Internet of Things (IoT): Tailoring the Material World

This must be something big, since companies such as Google, IBM, Cisco, Bosh, and Ericsson, just to name few, are racing against each other to dominate ‘future Internet’.

If all things turn smart, they would be able to provide us crucial information about their status, expiration date, or potential malfunctioning, such as a leak in nuclear reactor, crack in the tanker hull, or proximity of a device which can damage your pacemaker, thus enabling us to undertake precautionary actions to prevent large-scale disasters. This, of course, may look like an exaggerated image of IoT potential. In fact, its benefits are far more reaching. In the global matrix where we can interact with material world that surrounds us, we’ll have a total control over it. Thanks to the prospects of the new Internet Protocol Version 6 (IPv6), with its unlimited capacity, every material thing could have its own IP address, and could communicate desired information to us. Additionally, devices will be able collect necessary data independently of us, and interact with each other in order to suit our needs. So far these were some iot-infographic-212-billionbold predictions about the future of Internet of Things, but at this stage we can talk about networked gadgets, household appliances, logistic centers, and industrial plants. As microchip manufacturing becomes cheaper, a number of products on which they can be used will increase. The scope of application of such electronic circuits is extending through advanced production processes of RFID chips and complex sensors that make up the arsenal for tracking and linking physical and digital world. International Data Corporation predicts that there will be more than 200 billion things connected via IoT by 2020. In this context ‘a thing’ could be anything: a car equipped with sensors for tire pressure, RFID that monitors and communicates level of blood glucose, milk packaging communicating expiration date to your refrigerator, a bridge equipped with sensors which monitor corrosion of its steel parts, etc., and all that- in real-time.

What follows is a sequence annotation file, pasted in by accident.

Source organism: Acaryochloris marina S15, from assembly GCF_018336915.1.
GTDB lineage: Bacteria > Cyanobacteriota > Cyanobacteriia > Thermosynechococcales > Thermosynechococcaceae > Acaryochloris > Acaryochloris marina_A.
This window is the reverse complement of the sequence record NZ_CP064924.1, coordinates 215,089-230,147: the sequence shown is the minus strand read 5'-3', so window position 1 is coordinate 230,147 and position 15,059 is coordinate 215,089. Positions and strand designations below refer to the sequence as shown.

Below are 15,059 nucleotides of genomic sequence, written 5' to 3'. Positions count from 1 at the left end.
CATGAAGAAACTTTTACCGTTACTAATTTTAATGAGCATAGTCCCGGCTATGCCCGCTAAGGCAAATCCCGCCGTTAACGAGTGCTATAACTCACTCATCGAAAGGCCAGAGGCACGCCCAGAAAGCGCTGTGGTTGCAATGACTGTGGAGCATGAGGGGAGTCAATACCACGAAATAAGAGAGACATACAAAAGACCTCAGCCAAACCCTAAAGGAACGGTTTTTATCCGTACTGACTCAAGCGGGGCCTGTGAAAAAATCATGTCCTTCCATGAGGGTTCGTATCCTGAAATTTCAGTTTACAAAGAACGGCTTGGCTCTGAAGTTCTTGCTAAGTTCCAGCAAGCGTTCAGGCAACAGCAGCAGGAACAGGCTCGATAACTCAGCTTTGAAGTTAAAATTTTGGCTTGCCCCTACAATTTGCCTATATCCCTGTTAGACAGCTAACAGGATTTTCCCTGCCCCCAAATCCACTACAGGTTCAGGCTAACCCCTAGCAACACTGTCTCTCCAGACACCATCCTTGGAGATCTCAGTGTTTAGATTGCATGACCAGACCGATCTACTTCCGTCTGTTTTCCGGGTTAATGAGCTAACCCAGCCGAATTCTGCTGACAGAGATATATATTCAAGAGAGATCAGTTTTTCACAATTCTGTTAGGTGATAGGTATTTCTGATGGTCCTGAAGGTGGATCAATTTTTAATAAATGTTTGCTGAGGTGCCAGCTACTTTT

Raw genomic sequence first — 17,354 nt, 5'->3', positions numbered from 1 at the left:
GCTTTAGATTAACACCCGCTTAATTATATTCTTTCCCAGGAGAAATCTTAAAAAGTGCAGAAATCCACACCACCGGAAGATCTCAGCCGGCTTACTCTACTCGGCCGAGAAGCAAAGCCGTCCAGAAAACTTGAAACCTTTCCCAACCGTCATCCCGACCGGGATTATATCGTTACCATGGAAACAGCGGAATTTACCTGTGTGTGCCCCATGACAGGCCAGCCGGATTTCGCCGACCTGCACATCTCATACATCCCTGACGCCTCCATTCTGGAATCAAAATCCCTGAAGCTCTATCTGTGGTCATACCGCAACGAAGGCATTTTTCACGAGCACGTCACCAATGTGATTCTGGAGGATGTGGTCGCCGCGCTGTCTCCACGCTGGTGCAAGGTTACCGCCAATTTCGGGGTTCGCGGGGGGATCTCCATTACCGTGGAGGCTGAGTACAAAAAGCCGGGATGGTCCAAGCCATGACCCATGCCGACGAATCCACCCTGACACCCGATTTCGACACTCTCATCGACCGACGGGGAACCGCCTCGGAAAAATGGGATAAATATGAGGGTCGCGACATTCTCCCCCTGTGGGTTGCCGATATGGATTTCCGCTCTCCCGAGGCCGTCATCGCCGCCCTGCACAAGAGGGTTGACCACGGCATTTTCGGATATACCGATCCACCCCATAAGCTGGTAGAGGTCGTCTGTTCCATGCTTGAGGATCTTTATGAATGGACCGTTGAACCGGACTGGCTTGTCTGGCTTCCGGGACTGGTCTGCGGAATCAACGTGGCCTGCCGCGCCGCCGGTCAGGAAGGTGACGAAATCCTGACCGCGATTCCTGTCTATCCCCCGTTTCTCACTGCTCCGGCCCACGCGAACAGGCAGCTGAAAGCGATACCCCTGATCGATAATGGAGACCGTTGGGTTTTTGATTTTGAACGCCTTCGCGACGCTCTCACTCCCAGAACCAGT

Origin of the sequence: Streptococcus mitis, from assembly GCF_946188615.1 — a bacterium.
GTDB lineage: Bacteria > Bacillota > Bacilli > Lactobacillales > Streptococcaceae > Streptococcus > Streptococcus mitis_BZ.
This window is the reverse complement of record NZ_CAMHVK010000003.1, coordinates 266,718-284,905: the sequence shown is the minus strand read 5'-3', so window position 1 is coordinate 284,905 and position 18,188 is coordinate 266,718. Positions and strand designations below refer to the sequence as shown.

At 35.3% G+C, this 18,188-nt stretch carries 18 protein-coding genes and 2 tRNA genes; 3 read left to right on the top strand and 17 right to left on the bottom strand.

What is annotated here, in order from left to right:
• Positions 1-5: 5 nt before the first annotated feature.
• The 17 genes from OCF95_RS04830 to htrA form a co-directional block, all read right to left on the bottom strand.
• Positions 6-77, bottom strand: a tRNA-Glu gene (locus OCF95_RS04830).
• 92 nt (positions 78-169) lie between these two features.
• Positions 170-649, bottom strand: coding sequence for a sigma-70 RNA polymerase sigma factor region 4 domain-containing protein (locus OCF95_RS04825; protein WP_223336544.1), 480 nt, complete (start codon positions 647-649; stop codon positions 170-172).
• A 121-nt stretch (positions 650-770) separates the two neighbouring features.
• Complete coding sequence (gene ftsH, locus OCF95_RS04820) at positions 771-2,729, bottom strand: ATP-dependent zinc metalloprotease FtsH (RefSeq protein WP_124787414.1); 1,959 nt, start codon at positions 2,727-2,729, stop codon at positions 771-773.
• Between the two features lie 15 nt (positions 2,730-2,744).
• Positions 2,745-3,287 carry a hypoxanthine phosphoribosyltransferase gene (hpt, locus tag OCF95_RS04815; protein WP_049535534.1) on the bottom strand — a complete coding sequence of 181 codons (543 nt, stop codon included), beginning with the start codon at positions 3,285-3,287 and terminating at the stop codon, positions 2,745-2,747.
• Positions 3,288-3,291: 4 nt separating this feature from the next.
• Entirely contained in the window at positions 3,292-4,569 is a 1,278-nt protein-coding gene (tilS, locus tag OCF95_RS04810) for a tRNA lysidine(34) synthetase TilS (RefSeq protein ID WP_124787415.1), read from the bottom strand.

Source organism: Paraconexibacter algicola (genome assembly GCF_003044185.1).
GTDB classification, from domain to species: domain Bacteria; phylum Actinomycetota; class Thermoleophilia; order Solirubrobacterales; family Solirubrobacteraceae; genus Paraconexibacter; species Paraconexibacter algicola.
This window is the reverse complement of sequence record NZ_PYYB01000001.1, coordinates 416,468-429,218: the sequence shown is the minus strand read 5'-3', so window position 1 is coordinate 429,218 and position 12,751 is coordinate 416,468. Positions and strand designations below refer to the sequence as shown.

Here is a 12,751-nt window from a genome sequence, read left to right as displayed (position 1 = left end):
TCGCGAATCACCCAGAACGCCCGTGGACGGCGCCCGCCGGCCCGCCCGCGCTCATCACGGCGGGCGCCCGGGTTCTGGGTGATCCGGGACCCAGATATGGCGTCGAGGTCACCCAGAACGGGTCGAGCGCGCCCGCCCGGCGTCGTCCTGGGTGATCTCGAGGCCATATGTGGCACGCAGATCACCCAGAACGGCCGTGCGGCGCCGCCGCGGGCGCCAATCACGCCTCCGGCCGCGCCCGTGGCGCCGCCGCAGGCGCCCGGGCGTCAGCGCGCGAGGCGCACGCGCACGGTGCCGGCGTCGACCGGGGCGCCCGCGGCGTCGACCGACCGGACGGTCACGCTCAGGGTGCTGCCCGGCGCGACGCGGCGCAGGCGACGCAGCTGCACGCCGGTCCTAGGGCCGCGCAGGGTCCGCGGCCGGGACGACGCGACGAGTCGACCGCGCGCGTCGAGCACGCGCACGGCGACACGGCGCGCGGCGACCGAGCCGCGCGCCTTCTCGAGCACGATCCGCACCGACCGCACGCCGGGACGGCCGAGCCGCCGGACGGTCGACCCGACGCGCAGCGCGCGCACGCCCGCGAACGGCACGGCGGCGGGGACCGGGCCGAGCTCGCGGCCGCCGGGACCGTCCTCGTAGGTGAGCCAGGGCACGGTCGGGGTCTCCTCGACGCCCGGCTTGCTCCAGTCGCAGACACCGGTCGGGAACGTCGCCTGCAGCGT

The ability of networked devices to gather information from their environment, to share them with other things or people, and launch predetermined actions based on information obtained this way, will no longer be limited to computers or mobile phones. Internet of connected computers will become internet of inter-connected things. For further development of IoT, it is necessary to introduce communication standards for devices from different manufacturers (common language).

The digitized, networked information about the world around us will multiply exponentially, and those who know the best way to use them will have a significant competitive advantage. This raises many security questions. If information about literally everything is so widely distributed and easily accessible, what about our privacy? Any opportunistic hacker, a terrorist, or government could use this network against any individual, company or another country.